Paul Tough to speak at ODU’s Darden College of Education
February 20, 2017
Old Dominion University's Darden College of Education will host New York Times best-selling author, journalist and child education advocate Paul Tough on Wednesday, Feb. 22.
In the talk, at 6 p.m. in the first floor Multipurpose Auditorium of the new Education Building, Tough will discuss research in psychology and neuroscience that provides insights and strategies for a new approach to childhood adversity.
The event, which is being sponsored by Jane P. Batten and the United Way of South Hampton Roads' Board of Directors, is open to the public; however, reservations are required. They can be made via an online form or by calling the United Way of South Hampton Roads at 757-853-8500, ext. 120.
"We are thrilled to collaborate with our community partners and host Paul Tough in the newest academic building on the campus of Old Dominion University," said Jane Bray, dean of the College of Education. "The exchange of intellectual resources remains a top priority for the Darden College of Education, and we will continue to seek ways to advance our communities through research, teaching and service activities."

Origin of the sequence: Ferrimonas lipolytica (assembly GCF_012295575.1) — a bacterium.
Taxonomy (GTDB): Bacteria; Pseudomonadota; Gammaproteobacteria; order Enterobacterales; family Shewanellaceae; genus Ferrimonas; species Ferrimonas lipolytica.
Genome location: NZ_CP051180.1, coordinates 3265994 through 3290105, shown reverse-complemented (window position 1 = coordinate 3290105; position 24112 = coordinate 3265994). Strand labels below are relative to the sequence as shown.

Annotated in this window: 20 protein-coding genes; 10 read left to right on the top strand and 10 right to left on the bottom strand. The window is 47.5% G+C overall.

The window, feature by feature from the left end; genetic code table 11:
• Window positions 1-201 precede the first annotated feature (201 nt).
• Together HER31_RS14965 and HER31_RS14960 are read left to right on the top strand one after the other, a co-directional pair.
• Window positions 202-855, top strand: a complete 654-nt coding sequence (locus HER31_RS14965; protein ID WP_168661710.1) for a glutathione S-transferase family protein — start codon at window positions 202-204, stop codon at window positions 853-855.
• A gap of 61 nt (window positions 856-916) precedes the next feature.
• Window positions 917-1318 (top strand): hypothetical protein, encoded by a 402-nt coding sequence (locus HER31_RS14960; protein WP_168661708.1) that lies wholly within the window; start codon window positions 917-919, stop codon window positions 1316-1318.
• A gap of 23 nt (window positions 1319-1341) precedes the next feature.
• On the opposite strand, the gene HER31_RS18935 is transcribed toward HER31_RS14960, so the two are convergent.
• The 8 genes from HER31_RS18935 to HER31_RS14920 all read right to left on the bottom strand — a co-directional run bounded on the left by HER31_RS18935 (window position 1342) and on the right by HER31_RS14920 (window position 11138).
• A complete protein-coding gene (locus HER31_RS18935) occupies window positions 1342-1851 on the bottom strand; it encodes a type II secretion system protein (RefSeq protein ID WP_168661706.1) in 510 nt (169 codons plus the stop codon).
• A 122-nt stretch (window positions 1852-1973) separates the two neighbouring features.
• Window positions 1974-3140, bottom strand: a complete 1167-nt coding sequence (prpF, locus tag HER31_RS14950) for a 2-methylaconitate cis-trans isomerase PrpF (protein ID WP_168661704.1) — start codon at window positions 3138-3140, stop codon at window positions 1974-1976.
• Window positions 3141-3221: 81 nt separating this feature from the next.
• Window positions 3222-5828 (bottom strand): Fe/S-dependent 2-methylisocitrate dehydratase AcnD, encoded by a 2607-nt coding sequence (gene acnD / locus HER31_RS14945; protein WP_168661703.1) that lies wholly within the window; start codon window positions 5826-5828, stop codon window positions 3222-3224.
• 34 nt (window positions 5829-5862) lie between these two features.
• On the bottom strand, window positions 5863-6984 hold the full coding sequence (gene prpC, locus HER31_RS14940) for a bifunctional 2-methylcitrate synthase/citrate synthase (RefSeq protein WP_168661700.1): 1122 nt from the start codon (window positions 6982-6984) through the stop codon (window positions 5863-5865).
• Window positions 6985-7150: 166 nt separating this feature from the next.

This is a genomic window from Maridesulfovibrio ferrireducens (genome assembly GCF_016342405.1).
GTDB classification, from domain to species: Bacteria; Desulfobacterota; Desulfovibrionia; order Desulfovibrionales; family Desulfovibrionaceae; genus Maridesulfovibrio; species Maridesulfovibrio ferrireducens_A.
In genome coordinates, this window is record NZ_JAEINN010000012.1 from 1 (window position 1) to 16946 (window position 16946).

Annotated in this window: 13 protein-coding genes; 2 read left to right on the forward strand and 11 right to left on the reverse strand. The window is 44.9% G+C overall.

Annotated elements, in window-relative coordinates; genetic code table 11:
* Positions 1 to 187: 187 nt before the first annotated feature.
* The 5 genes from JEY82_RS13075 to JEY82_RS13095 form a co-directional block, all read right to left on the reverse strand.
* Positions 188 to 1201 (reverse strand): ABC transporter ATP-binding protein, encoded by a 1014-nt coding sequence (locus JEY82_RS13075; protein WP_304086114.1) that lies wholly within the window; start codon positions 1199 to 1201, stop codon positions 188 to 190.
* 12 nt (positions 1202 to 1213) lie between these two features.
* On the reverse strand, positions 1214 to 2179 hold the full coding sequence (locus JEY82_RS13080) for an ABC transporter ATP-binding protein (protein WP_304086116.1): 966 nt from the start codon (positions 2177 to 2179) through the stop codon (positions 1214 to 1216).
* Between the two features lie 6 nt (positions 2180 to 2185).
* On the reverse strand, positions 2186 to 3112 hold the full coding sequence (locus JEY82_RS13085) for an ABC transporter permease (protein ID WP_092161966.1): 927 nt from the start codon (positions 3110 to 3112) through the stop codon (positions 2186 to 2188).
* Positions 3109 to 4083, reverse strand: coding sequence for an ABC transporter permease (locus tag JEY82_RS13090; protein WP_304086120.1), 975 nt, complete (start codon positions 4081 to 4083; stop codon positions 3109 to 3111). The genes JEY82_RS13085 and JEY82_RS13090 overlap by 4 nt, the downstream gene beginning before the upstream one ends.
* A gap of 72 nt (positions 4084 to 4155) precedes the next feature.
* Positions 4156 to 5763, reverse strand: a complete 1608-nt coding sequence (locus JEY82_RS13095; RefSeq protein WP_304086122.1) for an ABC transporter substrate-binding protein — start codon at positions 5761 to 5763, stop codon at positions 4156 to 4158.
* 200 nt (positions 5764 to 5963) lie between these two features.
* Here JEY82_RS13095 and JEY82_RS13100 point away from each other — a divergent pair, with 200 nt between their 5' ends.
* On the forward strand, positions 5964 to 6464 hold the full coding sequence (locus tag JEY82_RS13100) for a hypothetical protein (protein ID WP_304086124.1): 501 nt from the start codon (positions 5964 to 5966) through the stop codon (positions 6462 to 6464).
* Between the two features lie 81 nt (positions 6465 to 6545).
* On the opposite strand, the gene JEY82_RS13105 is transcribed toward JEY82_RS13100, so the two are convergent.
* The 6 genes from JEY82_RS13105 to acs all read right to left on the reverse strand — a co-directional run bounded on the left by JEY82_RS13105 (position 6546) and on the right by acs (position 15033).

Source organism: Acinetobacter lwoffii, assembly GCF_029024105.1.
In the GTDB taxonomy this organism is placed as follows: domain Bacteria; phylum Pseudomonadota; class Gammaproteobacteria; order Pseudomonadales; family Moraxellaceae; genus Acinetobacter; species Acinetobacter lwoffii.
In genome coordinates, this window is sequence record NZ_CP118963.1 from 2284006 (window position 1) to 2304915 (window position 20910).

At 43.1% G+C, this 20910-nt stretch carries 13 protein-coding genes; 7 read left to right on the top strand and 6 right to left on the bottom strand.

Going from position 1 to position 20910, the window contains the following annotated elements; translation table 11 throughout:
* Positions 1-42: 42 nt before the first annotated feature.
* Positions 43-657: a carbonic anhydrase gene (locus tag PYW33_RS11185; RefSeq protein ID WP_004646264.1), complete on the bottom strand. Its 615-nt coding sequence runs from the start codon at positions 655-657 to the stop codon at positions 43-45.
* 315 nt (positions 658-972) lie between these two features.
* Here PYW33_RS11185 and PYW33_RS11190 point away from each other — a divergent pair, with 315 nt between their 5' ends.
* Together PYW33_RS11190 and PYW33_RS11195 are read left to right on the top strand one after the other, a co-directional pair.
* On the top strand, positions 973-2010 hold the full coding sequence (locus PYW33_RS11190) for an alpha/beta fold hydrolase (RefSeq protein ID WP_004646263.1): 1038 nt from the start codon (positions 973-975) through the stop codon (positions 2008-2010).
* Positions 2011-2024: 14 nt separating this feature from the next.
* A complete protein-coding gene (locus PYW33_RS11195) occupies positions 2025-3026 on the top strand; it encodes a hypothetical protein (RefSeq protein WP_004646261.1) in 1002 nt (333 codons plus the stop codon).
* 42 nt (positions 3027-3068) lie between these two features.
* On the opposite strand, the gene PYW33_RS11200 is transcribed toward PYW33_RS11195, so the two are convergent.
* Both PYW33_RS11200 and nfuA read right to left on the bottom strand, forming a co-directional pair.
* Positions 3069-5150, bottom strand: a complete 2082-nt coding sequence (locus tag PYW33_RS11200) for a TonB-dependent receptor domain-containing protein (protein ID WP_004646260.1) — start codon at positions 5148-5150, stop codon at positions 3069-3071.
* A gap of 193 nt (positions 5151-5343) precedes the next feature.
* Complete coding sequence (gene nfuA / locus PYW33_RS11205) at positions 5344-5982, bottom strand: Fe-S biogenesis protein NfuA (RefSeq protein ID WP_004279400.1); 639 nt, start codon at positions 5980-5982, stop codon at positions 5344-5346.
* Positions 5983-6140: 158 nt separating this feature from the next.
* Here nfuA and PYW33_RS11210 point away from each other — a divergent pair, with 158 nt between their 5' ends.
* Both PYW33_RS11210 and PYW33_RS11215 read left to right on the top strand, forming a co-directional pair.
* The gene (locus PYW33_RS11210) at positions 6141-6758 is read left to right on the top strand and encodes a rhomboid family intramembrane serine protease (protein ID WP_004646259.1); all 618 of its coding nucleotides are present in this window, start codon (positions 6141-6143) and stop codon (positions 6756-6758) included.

Tough is the author, most recently, of "Helping Children Succeed: What Works and Why." The book explores the varied and daunting obstacles faced by children living in poverty in the United States and addresses what they need to thrive. It offers examples of programs and practices that are helping low-income children across the country overcome difficult circumstances. The book concludes with recommendations for practitioners, policy makers and others who want to make a difference.
Tough's previous book, "How Children Succeed: Grit, Curiosity, and the Hidden Power of Character," was translated into 27 languages and spent more than a year on the New York Times hardcover and paperback best-seller lists. His first book, "Whatever It Takes: Geoffrey Canada's Quest to Change Harlem and America," was published in 2008.
Tough is a contributing writer to the New York Times Magazine, where he has written extensively about education, parenting, poverty and politics. His work has also appeared in the New Yorker, the Atlantic, GQ and Esquire and on the op-ed pages of the New York Times.
The Darden College of Education prepares students to be education, industry and service professionals through its six departments: Communication Disorders & Special Education, Counseling & Human Services, Educational Foundations & Leadership, Human Movement Sciences, STEM Education & Professional Studies, and Teaching & Learning.